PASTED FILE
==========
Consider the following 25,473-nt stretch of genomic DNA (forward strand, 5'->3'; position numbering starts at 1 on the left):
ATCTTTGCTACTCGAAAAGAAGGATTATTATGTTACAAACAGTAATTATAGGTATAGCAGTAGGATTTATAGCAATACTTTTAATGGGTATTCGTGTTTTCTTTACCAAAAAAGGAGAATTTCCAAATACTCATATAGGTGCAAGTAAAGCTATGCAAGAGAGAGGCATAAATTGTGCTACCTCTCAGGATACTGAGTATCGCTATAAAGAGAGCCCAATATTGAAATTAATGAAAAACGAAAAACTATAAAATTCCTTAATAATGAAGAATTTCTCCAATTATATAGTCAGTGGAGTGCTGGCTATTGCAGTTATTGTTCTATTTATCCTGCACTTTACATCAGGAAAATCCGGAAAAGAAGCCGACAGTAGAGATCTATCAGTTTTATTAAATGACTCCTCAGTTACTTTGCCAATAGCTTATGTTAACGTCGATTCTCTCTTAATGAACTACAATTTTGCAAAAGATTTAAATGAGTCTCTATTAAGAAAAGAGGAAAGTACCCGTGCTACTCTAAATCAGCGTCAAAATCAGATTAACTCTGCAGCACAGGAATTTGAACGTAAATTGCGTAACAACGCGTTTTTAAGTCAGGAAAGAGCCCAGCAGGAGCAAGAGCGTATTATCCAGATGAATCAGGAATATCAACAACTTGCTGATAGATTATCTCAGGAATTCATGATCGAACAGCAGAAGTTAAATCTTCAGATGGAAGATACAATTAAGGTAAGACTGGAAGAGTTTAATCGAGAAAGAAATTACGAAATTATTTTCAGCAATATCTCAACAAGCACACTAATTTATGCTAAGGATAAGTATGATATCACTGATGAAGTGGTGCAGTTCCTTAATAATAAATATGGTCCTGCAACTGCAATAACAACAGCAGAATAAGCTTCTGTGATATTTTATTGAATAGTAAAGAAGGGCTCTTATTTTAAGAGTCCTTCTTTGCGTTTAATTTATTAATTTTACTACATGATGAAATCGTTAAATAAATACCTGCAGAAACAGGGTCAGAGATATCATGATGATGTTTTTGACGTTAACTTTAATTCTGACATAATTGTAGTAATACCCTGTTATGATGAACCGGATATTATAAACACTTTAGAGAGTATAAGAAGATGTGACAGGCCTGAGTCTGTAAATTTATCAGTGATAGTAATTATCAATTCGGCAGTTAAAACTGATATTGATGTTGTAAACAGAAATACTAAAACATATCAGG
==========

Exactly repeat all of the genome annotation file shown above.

Consider the following 25,473-nt stretch of genomic DNA (forward strand, 5'->3'; position numbering starts at 1 on the left):
ATCTTTGCTACTCGAAAAGAAGGATTATTATGTTACAAACAGTAATTATAGGTATAGCAGTAGGATTTATAGCAATACTTTTAATGGGTATTCGTGTTTTCTTTACCAAAAAAGGAGAATTTCCAAATACTCATATAGGTGCAAGTAAAGCTATGCAAGAGAGAGGCATAAATTGTGCTACCTCTCAGGATACTGAGTATCGCTATAAAGAGAGCCCAATATTGAAATTAATGAAAAACGAAAAACTATAAAATTCCTTAATAATGAAGAATTTCTCCAATTATATAGTCAGTGGAGTGCTGGCTATTGCAGTTATTGTTCTATTTATCCTGCACTTTACATCAGGAAAATCCGGAAAAGAAGCCGACAGTAGAGATCTATCAGTTTTATTAAATGACTCCTCAGTTACTTTGCCAATAGCTTATGTTAACGTCGATTCTCTCTTAATGAACTACAATTTTGCAAAAGATTTAAATGAGTCTCTATTAAGAAAAGAGGAAAGTACCCGTGCTACTCTAAATCAGCGTCAAAATCAGATTAACTCTGCAGCACAGGAATTTGAACGTAAATTGCGTAACAACGCGTTTTTAAGTCAGGAAAGAGCCCAGCAGGAGCAAGAGCGTATTATCCAGATGAATCAGGAATATCAACAACTTGCTGATAGATTATCTCAGGAATTCATGATCGAACAGCAGAAGTTAAATCTTCAGATGGAAGATACAATTAAGGTAAGACTGGAAGAGTTTAATCGAGAAAGAAATTACGAAATTATTTTCAGCAATATCTCAACAAGCACACTAATTTATGCTAAGGATAAGTATGATATCACTGATGAAGTGGTGCAGTTCCTTAATAATAAATATGGTCCTGCAACTGCAATAACAACAGCAGAATAAGCTTCTGTGATATTTTATTGAATAGTAAAGAAGGGCTCTTATTTTAAGAGTCCTTCTTTGCGTTTAATTTATTAATTTTACTACATGATGAAATCGTTAAATAAATACCTGCAGAAACAGGGTCAGAGATATCATGATGATGTTTTTGACGTTAACTTTAATTCTGACATAATTGTAGTAATACCCTGTTATGATGAACCGGATATTATAAACACTTTAGAGAGTATAAGAAGATGTGACAGGCCTGAGTCTGTAAATTTATCAGTGATAGTAATTATCAATTCGGCAGTTAAAACTGATATTGATGTTGTAAACAGAAATACTAAAACATATCAGG